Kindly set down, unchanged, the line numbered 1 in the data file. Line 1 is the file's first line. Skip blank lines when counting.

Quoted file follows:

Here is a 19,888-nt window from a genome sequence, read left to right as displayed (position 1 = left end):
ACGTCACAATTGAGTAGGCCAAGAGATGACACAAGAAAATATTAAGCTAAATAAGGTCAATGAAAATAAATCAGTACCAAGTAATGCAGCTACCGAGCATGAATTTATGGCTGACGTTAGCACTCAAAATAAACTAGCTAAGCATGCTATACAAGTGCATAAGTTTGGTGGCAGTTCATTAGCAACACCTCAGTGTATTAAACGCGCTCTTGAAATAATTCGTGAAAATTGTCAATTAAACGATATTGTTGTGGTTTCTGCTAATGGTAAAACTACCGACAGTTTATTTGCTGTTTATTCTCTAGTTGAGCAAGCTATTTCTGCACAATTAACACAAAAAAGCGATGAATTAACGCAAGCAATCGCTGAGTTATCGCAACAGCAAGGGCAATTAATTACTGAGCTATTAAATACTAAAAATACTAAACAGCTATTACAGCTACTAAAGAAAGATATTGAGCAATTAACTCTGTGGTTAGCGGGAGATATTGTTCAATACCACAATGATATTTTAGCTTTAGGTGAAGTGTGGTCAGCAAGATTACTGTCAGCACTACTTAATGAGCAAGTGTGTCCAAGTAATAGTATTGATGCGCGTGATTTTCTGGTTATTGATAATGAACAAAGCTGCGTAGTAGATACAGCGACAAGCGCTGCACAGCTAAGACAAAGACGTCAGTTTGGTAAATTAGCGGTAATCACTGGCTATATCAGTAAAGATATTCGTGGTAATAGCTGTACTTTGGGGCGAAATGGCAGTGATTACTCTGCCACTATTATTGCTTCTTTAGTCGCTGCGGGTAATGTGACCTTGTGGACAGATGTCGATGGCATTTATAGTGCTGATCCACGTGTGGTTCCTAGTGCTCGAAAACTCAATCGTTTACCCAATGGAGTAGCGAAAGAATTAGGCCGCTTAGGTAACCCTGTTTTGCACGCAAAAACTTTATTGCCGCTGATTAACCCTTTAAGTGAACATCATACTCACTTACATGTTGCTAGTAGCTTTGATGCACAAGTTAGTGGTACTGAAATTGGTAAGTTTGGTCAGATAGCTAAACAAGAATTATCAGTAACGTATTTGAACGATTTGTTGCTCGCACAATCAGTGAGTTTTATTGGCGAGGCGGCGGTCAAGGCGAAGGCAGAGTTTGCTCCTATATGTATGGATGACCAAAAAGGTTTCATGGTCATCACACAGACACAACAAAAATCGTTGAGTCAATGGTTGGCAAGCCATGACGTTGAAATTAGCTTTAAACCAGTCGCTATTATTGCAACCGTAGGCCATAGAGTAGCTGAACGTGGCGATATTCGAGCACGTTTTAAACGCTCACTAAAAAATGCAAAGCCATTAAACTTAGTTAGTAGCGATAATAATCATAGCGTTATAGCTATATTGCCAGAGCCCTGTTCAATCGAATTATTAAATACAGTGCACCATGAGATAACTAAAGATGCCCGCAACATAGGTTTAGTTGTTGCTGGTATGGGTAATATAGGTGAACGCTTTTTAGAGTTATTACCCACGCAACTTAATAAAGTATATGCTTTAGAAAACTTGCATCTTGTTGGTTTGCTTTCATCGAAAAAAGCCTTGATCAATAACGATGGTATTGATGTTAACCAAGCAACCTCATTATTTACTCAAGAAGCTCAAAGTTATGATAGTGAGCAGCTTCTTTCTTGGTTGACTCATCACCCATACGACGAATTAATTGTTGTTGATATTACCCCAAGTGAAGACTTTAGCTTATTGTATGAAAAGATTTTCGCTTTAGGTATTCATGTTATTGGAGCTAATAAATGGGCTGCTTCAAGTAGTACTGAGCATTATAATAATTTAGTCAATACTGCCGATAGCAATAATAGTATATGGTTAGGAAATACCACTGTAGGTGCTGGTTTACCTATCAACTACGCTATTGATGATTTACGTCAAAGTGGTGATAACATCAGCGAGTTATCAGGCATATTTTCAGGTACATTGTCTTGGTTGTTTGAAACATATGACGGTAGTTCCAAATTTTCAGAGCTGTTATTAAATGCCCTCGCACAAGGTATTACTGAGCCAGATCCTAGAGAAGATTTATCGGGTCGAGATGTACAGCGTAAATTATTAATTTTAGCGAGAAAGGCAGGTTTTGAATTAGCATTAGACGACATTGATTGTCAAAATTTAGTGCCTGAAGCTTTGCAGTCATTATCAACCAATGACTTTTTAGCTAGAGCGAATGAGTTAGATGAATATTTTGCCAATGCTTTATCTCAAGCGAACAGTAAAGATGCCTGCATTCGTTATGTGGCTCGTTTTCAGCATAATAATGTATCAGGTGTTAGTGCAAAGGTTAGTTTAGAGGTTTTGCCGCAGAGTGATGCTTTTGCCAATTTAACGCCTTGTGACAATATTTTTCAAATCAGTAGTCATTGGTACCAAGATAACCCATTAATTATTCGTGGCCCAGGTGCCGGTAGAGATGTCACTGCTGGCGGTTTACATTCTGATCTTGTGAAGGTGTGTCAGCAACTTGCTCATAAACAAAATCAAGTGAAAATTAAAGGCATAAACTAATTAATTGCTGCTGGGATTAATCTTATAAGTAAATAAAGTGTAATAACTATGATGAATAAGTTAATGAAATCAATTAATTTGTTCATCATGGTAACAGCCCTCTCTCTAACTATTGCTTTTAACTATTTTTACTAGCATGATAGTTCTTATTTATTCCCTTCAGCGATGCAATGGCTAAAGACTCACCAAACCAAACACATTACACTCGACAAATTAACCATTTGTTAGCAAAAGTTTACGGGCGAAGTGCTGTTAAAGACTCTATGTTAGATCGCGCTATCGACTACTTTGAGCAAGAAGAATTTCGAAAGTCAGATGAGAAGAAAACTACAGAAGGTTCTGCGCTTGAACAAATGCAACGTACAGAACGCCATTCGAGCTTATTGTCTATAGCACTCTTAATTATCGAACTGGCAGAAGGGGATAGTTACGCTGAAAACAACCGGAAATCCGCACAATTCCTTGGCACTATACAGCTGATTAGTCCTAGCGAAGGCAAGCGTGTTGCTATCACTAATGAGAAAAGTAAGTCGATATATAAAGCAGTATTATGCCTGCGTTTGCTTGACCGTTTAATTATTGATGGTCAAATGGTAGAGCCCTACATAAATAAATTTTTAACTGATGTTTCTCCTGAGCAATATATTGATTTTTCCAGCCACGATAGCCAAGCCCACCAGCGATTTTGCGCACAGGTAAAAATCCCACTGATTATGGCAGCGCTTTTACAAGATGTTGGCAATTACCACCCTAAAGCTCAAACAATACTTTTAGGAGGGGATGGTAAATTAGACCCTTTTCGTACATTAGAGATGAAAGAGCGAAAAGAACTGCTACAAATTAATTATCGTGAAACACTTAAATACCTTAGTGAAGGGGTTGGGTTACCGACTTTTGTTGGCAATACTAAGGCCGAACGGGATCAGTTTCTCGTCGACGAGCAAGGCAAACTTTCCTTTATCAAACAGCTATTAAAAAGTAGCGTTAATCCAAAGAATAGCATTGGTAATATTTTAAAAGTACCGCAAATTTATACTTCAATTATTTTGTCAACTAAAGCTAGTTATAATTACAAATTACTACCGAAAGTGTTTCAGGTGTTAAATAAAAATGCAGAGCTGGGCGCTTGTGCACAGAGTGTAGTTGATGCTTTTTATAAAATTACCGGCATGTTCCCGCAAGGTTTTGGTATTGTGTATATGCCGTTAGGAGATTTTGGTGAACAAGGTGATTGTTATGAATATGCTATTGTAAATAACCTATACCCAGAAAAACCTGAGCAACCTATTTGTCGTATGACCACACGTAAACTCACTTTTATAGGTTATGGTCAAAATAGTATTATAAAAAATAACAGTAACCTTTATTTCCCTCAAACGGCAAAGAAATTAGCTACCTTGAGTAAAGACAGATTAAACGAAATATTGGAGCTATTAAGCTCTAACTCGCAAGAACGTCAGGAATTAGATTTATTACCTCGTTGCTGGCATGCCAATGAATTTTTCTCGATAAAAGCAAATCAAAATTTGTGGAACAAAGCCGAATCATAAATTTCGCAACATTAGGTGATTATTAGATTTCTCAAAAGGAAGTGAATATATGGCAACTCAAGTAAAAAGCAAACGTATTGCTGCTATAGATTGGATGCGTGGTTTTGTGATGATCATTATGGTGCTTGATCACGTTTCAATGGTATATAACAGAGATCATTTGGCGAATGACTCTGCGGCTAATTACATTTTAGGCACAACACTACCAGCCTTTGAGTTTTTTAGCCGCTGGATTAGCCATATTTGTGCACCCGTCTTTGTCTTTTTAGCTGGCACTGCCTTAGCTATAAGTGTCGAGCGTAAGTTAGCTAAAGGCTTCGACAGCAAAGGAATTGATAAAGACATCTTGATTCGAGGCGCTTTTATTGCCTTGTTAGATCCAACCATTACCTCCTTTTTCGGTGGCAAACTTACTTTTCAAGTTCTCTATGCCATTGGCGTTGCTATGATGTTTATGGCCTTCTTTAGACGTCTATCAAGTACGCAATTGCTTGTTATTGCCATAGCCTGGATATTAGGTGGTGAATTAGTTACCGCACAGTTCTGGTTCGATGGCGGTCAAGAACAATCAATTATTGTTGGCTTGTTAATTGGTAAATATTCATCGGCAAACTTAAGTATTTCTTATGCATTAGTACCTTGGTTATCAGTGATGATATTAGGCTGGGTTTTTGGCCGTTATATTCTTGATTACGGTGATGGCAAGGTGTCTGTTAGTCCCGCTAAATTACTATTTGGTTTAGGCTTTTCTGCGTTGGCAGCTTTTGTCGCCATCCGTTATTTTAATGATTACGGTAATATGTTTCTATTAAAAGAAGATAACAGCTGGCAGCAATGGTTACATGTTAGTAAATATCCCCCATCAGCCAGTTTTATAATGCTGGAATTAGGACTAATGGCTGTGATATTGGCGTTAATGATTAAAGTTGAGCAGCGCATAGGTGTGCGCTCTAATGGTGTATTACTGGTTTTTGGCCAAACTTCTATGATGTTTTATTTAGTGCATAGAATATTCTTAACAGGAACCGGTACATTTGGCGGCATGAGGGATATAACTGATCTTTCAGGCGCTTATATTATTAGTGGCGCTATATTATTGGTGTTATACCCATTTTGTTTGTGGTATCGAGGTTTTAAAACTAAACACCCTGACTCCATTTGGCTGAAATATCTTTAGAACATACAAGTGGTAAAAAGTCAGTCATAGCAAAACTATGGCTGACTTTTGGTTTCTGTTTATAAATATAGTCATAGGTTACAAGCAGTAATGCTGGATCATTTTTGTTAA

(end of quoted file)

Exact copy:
Here is a 19,888-nt window from a genome sequence, read left to right as displayed (position 1 = left end):